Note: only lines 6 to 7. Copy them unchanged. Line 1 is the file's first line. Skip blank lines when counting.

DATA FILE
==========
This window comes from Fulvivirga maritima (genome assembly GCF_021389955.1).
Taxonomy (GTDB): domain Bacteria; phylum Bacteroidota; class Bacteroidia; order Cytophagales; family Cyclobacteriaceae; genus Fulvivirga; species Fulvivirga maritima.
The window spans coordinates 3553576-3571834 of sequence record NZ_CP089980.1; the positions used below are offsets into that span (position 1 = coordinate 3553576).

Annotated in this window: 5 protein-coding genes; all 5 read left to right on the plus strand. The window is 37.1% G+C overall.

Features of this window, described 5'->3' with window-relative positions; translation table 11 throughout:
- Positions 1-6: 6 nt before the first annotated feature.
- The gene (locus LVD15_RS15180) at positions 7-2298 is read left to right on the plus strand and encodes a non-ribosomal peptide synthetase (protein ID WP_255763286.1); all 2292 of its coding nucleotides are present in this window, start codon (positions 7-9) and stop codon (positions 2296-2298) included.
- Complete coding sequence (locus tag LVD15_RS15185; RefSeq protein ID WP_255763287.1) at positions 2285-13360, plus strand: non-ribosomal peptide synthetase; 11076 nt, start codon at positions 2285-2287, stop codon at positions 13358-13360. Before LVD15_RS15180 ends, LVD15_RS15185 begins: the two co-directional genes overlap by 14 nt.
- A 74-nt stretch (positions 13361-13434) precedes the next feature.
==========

- Positions 1-6: 6 nt before the first annotated feature.
- The gene (locus LVD15_RS15180) at positions 7-2298 is read left to right on the plus strand and encodes a non-ribosomal peptide synthetase (protein ID WP_255763286.1); all 2292 of its coding nucleotides are present in this window, start codon (positions 7-9) and stop codon (positions 2296-2298) included.